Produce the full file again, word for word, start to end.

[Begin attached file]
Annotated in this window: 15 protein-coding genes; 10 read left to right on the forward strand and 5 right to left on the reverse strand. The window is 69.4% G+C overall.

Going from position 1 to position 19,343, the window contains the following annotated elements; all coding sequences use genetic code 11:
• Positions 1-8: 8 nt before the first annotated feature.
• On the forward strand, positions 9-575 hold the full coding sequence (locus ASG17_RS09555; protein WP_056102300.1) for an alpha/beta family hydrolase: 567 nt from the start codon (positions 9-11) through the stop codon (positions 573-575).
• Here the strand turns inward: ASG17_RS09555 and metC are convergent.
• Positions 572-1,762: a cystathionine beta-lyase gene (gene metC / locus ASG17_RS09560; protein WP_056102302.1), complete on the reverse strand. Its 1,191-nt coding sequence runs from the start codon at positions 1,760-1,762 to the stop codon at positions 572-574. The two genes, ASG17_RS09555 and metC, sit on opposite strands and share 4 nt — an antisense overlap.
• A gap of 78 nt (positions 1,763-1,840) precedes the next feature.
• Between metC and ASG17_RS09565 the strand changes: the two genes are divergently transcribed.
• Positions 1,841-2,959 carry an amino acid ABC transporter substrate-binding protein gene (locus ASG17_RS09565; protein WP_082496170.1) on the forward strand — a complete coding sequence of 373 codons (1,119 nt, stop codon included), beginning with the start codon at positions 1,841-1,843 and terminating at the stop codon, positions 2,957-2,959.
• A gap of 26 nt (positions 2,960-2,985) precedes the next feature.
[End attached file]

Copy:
Annotated in this window: 15 protein-coding genes; 10 read left to right on the forward strand and 5 right to left on the reverse strand. The window is 69.4% G+C overall.

Going from position 1 to position 19,343, the window contains the following annotated elements; all coding sequences use genetic code 11:
• Positions 1-8: 8 nt before the first annotated feature.
• On the forward strand, positions 9-575 hold the full coding sequence (locus ASG17_RS09555; protein WP_056102300.1) for an alpha/beta family hydrolase: 567 nt from the start codon (positions 9-11) through the stop codon (positions 573-575).
• Here the strand turns inward: ASG17_RS09555 and metC are convergent.
• Positions 572-1,762: a cystathionine beta-lyase gene (gene metC / locus ASG17_RS09560; protein WP_056102302.1), complete on the reverse strand. Its 1,191-nt coding sequence runs from the start codon at positions 1,760-1,762 to the stop codon at positions 572-574. The two genes, ASG17_RS09555 and metC, sit on opposite strands and share 4 nt — an antisense overlap.
• A gap of 78 nt (positions 1,763-1,840) precedes the next feature.
• Between metC and ASG17_RS09565 the strand changes: the two genes are divergently transcribed.
• Positions 1,841-2,959 carry an amino acid ABC transporter substrate-binding protein gene (locus ASG17_RS09565; protein WP_082496170.1) on the forward strand — a complete coding sequence of 373 codons (1,119 nt, stop codon included), beginning with the start codon at positions 1,841-1,843 and terminating at the stop codon, positions 2,957-2,959.
• A gap of 26 nt (positions 2,960-2,985) precedes the next feature.